Saturday, January 23, 2010

National Pie Day...YUM

National Pie Day is to be celebrated by baking, eating, and sharing pies. As pies are my favorite dessert to make, don't you all wish you were living next door right about now? LOL

Okay, the base of a great pie is a great pie crust. I admit to being a bit of a crust snob too. I've never used the pre-made stuff because my mom gave me her recipe, which I have no idea where she got, and I'd rather bake from scratch than use the pre-made stuff -- see? I'm a food snob.

Never Fail Pie Crust

1 pound lard ** (this can be a tough one to find -- in some stores you'll find it over by the bacon, etc.; some stores have it over next to the Crisco, etc.; sometimes you'll find it packaged by the pound and others in big 5 pound cans)
5 cups flour
2 teaspoons salt
1 egg
3 tablespoons brown sugar
3 tablespoons vinegar (I prefer the cider)
2/3 cups water

Blend together lard, flour, and salt -- coarse crumbs. Whip up egg, add sugar, vinegar, and water. Add egg mix to flour mix and blend into ball. You'll want to put in the fridge for at least an hour before rolling.

Stores in fridge for about a month and makes approximately 5 single crust pies.

** Note about the lard: this is rendered pig fat and I know a lot of people have a problem with this. I've used butter -- NOT margarine -- before with okay results. I have a problem with products like Crisco so have never tried that but it might work. All I can say is with the lard the crust rolls beautifully and cooks up perfectly flaky every single time!

Sadly, no pictures because I can't find my cable to download from the camera. You'll just have to trust me that these are some yummy pies, LOL

Today's pies are two of my favorites:

All-American Apple Pie

6 tart apples
1/2 cup each granulated sugar and brown sugar, packed
1/4 teaspoon each cinnamon and nutmeg
grated rind of 1 lemon
1 cup raisins
3 tablespoons butter

Combine sugars, spices, and lemon rind. Roll out pie crust and fit into a 9 inch pie pan. Peel apples and slice. Place half the apples in the pan. Top with half the raisins. Repeat layers. Sprinkle sugar mixture over top. Dot with butter. Roll out more pie crust and cover pie. Trim and press rim with a fork. Cut slits in top for steam to escape. Bake at 375 for about 50 minutes or till apples are soft and crust golden.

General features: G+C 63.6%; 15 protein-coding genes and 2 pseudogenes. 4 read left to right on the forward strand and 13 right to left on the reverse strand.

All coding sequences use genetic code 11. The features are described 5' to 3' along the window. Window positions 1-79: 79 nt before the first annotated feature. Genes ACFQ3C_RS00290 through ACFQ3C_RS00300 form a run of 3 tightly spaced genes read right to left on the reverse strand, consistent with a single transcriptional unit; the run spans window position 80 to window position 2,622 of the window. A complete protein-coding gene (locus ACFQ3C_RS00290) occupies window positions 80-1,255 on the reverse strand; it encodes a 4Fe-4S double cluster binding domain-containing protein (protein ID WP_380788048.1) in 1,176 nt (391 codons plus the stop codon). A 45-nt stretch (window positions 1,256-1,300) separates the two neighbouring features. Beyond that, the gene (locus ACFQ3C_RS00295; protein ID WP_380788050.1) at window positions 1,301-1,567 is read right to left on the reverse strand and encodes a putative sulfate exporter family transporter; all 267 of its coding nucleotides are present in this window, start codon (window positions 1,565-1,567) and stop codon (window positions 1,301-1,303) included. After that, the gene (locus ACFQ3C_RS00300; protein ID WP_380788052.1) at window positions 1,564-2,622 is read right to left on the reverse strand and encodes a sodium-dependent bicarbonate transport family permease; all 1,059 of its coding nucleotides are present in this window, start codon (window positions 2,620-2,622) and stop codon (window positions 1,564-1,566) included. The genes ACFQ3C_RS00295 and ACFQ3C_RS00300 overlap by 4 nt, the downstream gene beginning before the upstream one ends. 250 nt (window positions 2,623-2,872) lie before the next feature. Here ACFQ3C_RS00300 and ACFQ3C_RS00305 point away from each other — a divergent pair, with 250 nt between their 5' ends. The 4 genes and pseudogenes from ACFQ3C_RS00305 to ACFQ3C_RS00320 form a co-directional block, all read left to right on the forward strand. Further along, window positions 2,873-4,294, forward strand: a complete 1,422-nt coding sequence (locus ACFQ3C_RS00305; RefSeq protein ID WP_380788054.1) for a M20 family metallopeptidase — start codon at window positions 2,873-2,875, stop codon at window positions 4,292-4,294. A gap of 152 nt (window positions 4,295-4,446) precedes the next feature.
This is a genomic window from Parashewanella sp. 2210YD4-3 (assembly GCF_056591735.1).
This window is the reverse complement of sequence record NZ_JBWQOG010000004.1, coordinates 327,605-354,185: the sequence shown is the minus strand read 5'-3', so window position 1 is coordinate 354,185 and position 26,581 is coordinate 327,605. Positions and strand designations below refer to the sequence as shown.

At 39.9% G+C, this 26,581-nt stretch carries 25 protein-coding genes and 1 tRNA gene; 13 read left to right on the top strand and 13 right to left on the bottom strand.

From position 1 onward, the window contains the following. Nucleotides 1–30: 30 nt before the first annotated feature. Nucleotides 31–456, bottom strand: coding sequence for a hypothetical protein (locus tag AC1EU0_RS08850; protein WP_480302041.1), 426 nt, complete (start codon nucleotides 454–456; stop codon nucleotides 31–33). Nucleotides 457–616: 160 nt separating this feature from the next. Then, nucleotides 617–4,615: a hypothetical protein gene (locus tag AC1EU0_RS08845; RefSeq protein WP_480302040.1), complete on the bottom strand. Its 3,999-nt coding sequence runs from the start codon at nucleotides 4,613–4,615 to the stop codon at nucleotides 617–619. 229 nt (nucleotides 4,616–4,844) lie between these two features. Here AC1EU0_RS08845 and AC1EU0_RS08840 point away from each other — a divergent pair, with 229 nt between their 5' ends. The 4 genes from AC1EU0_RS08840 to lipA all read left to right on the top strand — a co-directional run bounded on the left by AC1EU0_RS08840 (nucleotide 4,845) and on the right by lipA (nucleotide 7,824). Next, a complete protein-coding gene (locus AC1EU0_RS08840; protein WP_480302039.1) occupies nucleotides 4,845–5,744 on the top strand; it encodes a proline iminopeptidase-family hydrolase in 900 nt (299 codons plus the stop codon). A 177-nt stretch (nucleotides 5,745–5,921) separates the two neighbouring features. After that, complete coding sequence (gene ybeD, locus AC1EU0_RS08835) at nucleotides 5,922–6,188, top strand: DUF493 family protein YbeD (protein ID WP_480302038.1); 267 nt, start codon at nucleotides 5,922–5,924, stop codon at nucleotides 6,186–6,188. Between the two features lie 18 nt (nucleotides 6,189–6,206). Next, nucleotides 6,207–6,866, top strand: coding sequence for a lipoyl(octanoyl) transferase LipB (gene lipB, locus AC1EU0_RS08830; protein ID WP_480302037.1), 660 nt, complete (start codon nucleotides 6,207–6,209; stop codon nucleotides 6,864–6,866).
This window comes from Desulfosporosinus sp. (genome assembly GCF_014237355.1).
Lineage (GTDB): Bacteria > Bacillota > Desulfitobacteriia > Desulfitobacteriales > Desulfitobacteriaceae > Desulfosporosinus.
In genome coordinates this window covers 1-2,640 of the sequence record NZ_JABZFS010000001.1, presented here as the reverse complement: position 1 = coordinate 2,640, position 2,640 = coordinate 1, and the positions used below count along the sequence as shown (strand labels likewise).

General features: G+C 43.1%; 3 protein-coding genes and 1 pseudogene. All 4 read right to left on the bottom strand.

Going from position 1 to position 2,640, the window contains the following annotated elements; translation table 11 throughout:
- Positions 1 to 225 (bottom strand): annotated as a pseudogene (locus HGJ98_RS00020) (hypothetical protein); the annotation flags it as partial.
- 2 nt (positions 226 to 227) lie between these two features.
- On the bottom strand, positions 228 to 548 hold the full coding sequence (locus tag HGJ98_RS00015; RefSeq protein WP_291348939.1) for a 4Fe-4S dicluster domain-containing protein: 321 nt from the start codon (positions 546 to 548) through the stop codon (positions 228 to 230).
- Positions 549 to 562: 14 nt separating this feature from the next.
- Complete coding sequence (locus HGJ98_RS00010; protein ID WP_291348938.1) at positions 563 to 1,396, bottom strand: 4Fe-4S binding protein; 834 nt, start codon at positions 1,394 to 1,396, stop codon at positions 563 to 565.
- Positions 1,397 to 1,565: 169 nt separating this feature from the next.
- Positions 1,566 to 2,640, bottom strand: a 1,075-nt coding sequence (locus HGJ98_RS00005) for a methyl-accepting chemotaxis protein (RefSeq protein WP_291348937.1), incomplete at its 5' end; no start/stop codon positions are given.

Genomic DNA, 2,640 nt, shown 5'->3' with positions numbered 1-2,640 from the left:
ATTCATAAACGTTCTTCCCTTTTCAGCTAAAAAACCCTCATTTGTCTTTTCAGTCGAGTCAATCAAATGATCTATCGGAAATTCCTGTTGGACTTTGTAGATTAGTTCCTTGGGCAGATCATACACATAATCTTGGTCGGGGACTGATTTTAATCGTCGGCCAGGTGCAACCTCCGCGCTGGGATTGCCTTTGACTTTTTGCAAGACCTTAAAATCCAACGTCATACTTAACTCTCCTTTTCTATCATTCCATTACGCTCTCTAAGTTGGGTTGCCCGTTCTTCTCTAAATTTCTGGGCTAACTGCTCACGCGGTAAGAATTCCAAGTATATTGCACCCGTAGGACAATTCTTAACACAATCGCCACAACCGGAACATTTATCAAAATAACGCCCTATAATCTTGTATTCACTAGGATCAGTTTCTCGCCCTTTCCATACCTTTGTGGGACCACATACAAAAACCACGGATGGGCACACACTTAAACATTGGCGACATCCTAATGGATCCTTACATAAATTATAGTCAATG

Chocolate Chess Pie

1/4 cup butter, melted
1 cup sugar
3 1/2 tablespoons cocoa
1/8 teaspoon salt
2 eggs, slightly beaten
1 can (5.33 oz.) evaporated milk
2 teaspoons vanilla extract
3/4 cup coarsely chopped pecans

Roll out pie crust and fit into a 9 inch pie pan. In mixing bowl, mix together butter, sugar, cocoa, and salt till well combined. Add eggs. Beat by hand for 2 minutes. Stir in milk and vanilla. Fold in pecans. Pour mixture into pie shell. Bake at 350 for 45 minutes or until inserted knife comes out clean. Pipe whipped cream around edges.

Both pie recipes come from My Great Recipe Cards.


Maria Zannini said...

I am saving your pie crust recipe!

My crusts taste okay, but they always look like accident victims.

My elderly neighbor once tried to teach me, but I think I overwork the dough too much and loses its elasticity. But I don't remember her using lard or vinegar, so I'm going to try your way next.


marilyn said...

To add to your pastry info:
I first encountered the results when Dad & I were in the little church in Victoria BC (early 60's).
At a church dinner, I complimented the pie maker on her crust, because I had never had luck with pie crust. Hers was tender & flaky. She gave me her recipe and the nice thing about it is that you can re-roll it 2 or 3 times if you have to and it still comes out tender & flaky - hence the title "Never Fail Pie Crust". I think the vinegar also is a factor in the flakyiness.
When we left to come down here to the States, I was given a recipe book that contained the recipe. I don't know who the originator of the recipe is, but the results sure are great.
I still have some dough left from Christmas pies. Guess I better get busy.